Back in 2011 when Portal 2 was released, it was one of those games that I was sad to see end. Even though no additional single player DLC was released, the multiplayer did a good job of extending the core Portal experience. Still, the fact that there was no single player DLC had me a bit bummed out. When I heard about Aperture Tag: The Paint Gun Testing initiative those feelings started to fade away.
Aperture Tag takes place after the events of the Portal 2 co-op (or at least I think it does ). If you have not played through the Portal 2 co-op, there is no need to worry. Besides understanding the reason why you are back in the Aperture lab, there are no big tie-ins to the co-op or even the primary campaign. Instead of thinking with portals, this time you’ll be thinking with gels – more specifically the blue and orange gels that were used in Portal 2. As a refresher, the blue gel is Repulsion Gel, which will allow you to bounce when jumping on it, while the orange gel is Propulsion Gel, which will propel you in whatever direction you are moving. Your new tool is the Paint Gun, which allows you to spray the gels on almost any surface.
You start off with the Repulsion Gel, but it doesn’t take long before you are using both Repulsion and Propulsion gels in unison to solve the test chambers. Speaking of test chambers, while many of them are brand new, you will come across some chambers from Portal 2. It was interesting approaching these chambers with a different tool (The Paint Gun), and solving it differently. Players are eased back into the game – your first steps back into the facility teach you about dodging turrets, rerouting lasers with cubes, tractor beams and a few other concepts so you won’t stumble through your first few puzzles. All this is done through game play, so there are no boring tutorials to deal with.
Chambers start off simple enough: Start at entrance, get to exit. That soon changes when various elements are added. You’ll need to press buttons in certain orders, get various objects to various switches to open doors, etc. Many puzzles deal with figuring out a way to gain enough momentum to propel or bounce yourself to certain locations of the test chamber. As the game progresses, accuracy becomes more important, as overshooting may end up killing you.
Something I felt that was taken away from Portal 2 were speed and accuracy puzzles in favor of players using controllers. Aperture Tag brings these back to a degree due to momentum being a huge factor in many of the puzzles. You’ll find yourself setting up Repulsion gel on surfaces at an angle so you can bounce around an obstacle to get to a safe platform while using the Propulsion gel to make sure you get enough momentum to make the bounce in the first place. While Propulsion gel can’t make an object move, you’ll find that you’ll be using Repulsion gel to help move cubes at a distance, deal with turrets that may be in your way, or getting objects out of a tight spot.
In many of the puzzles, the ultimate solution isn’t that difficult to figure out; I need to get X cube to Y location, and activate Z switch. The fun part is figuring out how exactly to get over there. Even with puzzles that rely on hitting certain angles, you’ll notice that a certain part of a wall may be a different color – at least in the beginning. By the time you get to the end of the mod many of your hints are gone. Many of the games puzzles solutions are non-linear or have multiple solutions. This is great because it forces you to think outside the box as opposed to Portal 2 where if you saw a solution was just too hard you knew you were probably doing it wrong. With Aperture Tag you could be using the proper solution, but just aren’t doing it well enough.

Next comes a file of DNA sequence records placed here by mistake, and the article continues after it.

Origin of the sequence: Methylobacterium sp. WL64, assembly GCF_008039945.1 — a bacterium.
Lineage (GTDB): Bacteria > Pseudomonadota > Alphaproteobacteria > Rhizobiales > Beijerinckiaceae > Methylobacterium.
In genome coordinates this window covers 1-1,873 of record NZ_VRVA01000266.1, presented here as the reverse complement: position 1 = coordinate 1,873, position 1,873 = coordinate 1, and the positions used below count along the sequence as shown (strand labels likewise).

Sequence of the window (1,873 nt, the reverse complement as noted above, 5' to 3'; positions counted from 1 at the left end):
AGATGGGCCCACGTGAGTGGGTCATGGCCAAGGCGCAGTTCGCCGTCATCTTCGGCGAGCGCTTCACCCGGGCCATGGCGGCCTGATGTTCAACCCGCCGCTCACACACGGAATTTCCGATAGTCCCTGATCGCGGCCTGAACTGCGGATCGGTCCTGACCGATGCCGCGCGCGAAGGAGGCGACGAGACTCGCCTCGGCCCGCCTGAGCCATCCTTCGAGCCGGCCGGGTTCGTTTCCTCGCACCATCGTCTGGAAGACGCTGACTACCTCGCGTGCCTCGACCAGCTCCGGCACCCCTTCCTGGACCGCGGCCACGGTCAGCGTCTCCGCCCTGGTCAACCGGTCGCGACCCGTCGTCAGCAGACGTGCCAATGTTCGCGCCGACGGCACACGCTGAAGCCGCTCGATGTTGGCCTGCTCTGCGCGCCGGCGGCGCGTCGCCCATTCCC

There are a few new elements that you won’t find in Portal 2 besides the Paint Gun. There are walls that rotate, which you’ll usually find in speed puzzles. Something I never expected but found interesting was that the fields you walk through which activate/deactivate your gun are used as puzzle elements as well. Some fields will completely turn your gun on or off, but some will activate one gel while deactivating another – adding a level of complexity to the chambers. There are also fields that you can move through, but objects and gels cannot, and vice versa. Toward the end of the game, I had a few head scratchers that took me a while to figure out, but once I put everything together it was very fulfilling to solve.
While playing, you’ll want to pay attention to each room. Places that may seem like they lead to nowhere or are decoration may actually lead to some cool stuff. I won’t ruin it, but there are at least two endings to the mod, and the only way to get the second ending is to do some exploring. Just like the puzzles, you’ll need to think outside of the box to reach these locations.
In Aperture Tag, you aren’t just thrown into test chambers. Just like in Portal 2 you have a robot that acts similar to a proctor as you progress through each test, Nigel. I can’t say the dialog is on par with Wheatley and GLaDOS, but Nigel did have a few lines that made me chuckle. The good thing is that he isn’t annoying, because they could have made the entire game a bad experience. In addition, the music you listen to is all original and fits very well within the Portal universe. You can check it out here.
I really enjoyed playing Aperture Tag. Even though you’re thinking with gels this time around, the game play and overall atmosphere fit very well with the world that valve build. With a little bit more polish this mod could have easily been official Portal 2 DLC. The mod will last you for a few hours, and the $7.99 asking price isn’t much compared to what you get. I’m glad I had the chance to play it and I’m looking forward to see what this team can do in the future.